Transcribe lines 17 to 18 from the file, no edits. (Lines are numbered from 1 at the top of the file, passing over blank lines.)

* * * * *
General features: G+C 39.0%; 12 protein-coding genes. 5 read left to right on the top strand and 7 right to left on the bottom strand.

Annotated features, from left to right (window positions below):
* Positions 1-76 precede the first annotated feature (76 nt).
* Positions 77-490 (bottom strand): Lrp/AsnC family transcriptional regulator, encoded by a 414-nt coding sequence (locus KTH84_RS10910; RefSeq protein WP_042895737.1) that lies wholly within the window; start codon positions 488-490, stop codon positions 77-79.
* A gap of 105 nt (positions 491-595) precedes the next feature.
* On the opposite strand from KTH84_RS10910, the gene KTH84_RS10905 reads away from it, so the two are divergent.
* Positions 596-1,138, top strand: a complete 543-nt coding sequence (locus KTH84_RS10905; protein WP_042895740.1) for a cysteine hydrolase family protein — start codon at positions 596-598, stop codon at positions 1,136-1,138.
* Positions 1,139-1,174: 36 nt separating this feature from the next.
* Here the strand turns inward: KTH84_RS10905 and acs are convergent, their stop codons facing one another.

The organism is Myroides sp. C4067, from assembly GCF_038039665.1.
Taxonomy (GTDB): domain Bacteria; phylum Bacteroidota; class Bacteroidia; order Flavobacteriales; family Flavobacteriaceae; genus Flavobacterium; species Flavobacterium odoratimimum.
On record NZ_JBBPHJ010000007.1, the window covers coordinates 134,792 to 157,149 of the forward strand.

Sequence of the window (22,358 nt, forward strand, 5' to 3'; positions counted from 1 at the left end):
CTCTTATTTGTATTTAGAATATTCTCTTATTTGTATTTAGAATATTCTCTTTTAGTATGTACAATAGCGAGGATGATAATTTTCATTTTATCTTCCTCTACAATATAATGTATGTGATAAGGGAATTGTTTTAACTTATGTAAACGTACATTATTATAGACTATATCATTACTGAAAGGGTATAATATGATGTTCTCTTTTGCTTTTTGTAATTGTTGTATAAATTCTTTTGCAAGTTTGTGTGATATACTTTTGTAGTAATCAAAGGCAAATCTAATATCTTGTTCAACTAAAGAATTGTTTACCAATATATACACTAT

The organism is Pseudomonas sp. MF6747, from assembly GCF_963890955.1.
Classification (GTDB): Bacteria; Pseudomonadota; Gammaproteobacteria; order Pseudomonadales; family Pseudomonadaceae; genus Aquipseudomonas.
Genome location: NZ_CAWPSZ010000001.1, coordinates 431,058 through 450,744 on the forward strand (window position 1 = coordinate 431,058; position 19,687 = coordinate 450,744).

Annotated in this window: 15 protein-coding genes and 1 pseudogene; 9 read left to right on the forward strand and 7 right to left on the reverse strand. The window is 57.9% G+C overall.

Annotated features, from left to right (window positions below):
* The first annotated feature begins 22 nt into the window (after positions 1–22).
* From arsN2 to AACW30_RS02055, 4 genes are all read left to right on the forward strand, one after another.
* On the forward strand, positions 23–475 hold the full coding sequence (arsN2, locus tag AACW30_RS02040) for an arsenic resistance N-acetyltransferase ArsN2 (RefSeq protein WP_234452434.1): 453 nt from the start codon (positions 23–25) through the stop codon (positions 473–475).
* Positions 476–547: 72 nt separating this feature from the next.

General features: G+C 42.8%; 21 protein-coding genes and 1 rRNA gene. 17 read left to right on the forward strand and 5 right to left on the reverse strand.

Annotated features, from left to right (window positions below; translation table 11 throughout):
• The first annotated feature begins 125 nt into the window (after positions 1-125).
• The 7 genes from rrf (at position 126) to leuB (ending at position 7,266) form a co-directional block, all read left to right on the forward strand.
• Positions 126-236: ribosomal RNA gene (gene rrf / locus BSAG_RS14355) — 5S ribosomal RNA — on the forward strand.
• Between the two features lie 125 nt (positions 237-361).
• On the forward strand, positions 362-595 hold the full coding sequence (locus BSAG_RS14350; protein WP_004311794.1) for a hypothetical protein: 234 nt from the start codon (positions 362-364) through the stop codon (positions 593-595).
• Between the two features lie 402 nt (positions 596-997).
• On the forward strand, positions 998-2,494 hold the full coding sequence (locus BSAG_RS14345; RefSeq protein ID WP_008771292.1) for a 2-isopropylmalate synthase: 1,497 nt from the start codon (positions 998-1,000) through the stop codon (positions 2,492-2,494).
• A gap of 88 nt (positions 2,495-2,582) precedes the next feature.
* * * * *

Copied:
Genome location: NZ_CAWPSZ010000001.1, coordinates 431,058 through 450,744 on the forward strand (window position 1 = coordinate 431,058; position 19,687 = coordinate 450,744).

Annotated in this window: 15 protein-coding genes and 1 pseudogene; 9 read left to right on the forward strand and 7 right to left on the reverse strand. The window is 57.9% G+C overall.